Recording suggests N.M. Gov. Susana Martinez was 'inebriated' during hotel incident
A newly released recording from a police sergeant's belt tape suggests New Mexico Gov. Susana Martinez was inebriated the night police responded to a noise and bottle-tossing complaint at a hotel where she was hosting a holiday party.
Santa Fe police released the recording Tuesday on the Dec. 13 incident and several media outlets have posted it online.
According to the Albuquerque Journal, the audio was captured by Santa Fe police Sgt. Anthony Tapia’s at around 1:30 a.m. on Sunday, Dec. 13. In it, the governor can be heard talking to Tapia and a security guard from the four-star Eldorado Hotel in Santa Fe.
“Obviously we’re not going to be able to move her,” Tapia is heard telling the security guard, apparently referring to the governor.
Sgt. Tapia then describes the governor as "inebriated,” despite her office having said in a statement last week that she had only had one cocktail and was “absolutely not” intoxicated.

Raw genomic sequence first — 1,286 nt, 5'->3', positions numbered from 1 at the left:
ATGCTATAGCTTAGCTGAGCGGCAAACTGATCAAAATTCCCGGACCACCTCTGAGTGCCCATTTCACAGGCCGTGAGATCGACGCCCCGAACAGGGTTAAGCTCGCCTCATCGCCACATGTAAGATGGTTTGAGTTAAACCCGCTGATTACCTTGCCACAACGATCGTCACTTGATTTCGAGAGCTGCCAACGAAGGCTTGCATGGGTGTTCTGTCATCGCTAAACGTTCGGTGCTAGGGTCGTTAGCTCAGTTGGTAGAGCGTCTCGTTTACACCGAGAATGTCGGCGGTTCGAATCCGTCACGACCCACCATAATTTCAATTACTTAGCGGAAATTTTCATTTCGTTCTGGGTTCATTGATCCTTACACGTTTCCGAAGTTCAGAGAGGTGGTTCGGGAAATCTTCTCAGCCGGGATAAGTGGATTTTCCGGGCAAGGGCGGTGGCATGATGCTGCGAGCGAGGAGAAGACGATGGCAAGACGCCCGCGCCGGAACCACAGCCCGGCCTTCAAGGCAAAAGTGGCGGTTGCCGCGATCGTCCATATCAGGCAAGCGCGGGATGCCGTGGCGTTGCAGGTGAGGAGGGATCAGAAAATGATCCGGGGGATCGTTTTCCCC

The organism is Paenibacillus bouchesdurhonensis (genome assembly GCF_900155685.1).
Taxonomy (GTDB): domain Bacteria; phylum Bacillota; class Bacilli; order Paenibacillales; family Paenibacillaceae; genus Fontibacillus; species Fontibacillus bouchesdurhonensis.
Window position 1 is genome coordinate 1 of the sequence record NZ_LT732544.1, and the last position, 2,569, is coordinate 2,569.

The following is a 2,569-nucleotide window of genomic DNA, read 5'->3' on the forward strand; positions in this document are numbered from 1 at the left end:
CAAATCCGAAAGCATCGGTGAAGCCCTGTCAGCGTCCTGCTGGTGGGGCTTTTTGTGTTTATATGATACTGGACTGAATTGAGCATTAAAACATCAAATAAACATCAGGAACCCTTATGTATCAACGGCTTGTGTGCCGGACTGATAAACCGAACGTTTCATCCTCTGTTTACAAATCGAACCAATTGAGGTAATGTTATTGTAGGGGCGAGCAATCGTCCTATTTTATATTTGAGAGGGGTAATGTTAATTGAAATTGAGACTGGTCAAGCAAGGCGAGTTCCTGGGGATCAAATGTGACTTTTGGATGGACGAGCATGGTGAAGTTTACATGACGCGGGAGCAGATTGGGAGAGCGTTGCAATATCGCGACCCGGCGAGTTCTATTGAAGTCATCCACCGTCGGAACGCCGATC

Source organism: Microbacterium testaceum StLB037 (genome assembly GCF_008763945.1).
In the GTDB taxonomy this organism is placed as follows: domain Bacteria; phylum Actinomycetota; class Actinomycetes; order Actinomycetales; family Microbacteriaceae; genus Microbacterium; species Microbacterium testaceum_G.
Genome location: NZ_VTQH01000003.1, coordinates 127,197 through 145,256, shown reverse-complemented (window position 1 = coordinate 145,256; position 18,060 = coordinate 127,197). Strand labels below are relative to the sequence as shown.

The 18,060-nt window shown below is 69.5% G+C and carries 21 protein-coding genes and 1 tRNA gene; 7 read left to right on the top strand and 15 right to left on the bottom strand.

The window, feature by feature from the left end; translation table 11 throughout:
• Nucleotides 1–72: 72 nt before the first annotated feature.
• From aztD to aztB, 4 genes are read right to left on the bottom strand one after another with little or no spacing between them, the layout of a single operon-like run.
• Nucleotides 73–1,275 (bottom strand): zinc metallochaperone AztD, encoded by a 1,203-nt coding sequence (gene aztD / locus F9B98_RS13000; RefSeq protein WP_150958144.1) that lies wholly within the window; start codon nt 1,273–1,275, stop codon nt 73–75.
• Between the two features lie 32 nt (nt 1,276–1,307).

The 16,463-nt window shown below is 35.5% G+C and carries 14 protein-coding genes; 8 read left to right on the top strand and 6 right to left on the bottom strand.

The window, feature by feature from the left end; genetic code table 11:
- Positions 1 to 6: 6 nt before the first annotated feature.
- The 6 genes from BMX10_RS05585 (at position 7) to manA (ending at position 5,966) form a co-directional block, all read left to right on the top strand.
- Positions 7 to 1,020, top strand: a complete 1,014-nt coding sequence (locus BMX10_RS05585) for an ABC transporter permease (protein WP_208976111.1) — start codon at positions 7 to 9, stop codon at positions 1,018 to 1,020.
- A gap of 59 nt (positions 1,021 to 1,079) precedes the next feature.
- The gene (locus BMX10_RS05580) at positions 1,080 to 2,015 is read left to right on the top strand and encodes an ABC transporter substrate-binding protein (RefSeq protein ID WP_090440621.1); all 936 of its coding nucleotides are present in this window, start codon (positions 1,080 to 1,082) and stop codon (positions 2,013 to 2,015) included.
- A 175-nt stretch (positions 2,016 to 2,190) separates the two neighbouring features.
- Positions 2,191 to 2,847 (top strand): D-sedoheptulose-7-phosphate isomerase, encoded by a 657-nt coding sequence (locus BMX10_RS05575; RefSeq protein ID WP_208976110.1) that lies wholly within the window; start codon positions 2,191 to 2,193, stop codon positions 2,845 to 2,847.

A clerk called dispatchers to report noise and that someone was throwing bottles from a hotel balcony.
Governor Martinez tells the pair that the room she had been in, which was the subject of a noise complaint, had been quiet for two hours.
The security guard tells both the governor and the police sergeant that he had been to the room 15 minutes earlier and “I personally heard how loud it was.”
The governor disagrees: “Five hours ago, there was somebody that we said, ‘Get out of the room. Do not be doing what you’re doing.’ There were bottles being thrown over. We said, ‘Get the hell out and stop.'”
The governor's speech is halted and lilting in the audio. A hotel security employee and the sergeant agree that the governor is inebriated and discuss how to handle the situation.
Martinez previously apologized after telling police dispatchers to call off officers and seeking out the identity of those who complained about the loud behavior.
Her office reiterated Tuesday that the governor has previously said she had a drink and a half.
Based on reporting by the Associated Press.